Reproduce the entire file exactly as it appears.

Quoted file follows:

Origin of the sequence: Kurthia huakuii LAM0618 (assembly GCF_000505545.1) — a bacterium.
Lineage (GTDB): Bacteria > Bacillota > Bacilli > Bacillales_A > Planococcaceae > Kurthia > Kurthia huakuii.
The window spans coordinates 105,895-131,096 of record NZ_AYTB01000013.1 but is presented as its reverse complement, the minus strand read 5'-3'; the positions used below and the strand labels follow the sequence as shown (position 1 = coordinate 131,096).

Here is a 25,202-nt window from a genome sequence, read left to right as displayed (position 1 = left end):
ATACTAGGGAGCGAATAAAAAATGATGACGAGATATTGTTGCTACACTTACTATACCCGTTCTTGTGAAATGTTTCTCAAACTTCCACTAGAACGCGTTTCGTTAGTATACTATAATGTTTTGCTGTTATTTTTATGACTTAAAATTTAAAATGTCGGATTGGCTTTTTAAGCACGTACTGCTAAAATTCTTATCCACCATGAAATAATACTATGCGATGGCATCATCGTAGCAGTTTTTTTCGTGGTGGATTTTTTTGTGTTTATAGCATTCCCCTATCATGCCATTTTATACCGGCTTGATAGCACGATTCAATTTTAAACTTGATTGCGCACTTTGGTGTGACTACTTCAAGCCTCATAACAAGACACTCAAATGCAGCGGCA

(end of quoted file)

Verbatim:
Origin of the sequence: Kurthia huakuii LAM0618 (assembly GCF_000505545.1) — a bacterium.
Lineage (GTDB): Bacteria > Bacillota > Bacilli > Bacillales_A > Planococcaceae > Kurthia > Kurthia huakuii.
The window spans coordinates 105,895-131,096 of record NZ_AYTB01000013.1 but is presented as its reverse complement, the minus strand read 5'-3'; the positions used below and the strand labels follow the sequence as shown (position 1 = coordinate 131,096).

Here is a 25,202-nt window from a genome sequence, read left to right as displayed (position 1 = left end):
ATACTAGGGAGCGAATAAAAAATGATGACGAGATATTGTTGCTACACTTACTATACCCGTTCTTGTGAAATGTTTCTCAAACTTCCACTAGAACGCGTTTCGTTAGTATACTATAATGTTTTGCTGTTATTTTTATGACTTAAAATTTAAAATGTCGGATTGGCTTTTTAAGCACGTACTGCTAAAATTCTTATCCACCATGAAATAATACTATGCGATGGCATCATCGTAGCAGTTTTTTTCGTGGTGGATTTTTTTGTGTTTATAGCATTCCCCTATCATGCCATTTTATACCGGCTTGATAGCACGATTCAATTTTAAACTTGATTGCGCACTTTGGTGTGACTACTTCAAGCCTCATAACAAGACACTCAAATGCAGCGGCA